Of course, there are many wonderful English speakers who use the pantry too – people whose families have lived in the Berkshires for generations and who know the land and its ways better than anyone.  And there is a richness of diversity among this group too – working mums, young dads, elderly care takers, people with special needs …and a small group who approach the Spanish speakers in the community with a complicated mixture of pride and hostility. Clearly feeling displaced – or perhaps we should say, ‘replaced’ by the more newly arrived Latin-Americans, this group often presents as both angry and hostile – and among this group there is one woman – we’ll call her Kate  – who is the kind of spokesperson. 

Now Kate is as tough and strong and no nonsense as she is quick – both of mind and of tongue – and the truth is that I am a little intimidated by her. She does not truck with fools, she has told me more than once, and she has little time for people who look or sound different from her and her friends. Now it’s only true to say that I both look and sound different from Kate and her friends, but it is true too that slowly, over time, and by God’s grace, we are developing the beginning of a friendship. Kate has her opinions and though I don’t voice them, she knows that I have mine and from these two positions, diametrically opposed on most everything, we are finding a way to communicate – through jokes mostly, and self-parody too.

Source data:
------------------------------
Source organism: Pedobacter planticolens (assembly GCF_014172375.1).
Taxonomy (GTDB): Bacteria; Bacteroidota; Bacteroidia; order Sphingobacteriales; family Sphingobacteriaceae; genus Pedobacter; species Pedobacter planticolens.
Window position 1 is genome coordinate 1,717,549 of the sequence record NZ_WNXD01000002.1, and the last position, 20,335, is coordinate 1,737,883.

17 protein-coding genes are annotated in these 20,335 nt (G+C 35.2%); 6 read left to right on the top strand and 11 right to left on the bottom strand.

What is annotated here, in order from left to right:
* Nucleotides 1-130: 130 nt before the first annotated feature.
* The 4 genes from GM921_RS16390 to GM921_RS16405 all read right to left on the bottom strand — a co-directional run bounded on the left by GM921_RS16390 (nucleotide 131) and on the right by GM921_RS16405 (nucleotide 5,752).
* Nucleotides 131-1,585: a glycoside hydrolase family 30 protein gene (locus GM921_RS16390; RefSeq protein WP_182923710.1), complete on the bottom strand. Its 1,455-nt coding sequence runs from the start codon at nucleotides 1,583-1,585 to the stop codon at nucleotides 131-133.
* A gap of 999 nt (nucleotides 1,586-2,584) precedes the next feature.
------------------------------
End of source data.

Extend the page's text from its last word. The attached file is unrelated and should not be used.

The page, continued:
So… this past Monday, Kate chose to wear a fresh black t-shirt with American flags and a violent looking American eagle claws bared on each sleeve and on the front – in the style of a Dr. Zeus book – the words: One gun, two guns, three guns, four, with bright, primary-colored AK47s depicted between them.   This was last Monday, just two days after ten Black people were shot in Buffalo: one gun, two guns, three guns, four….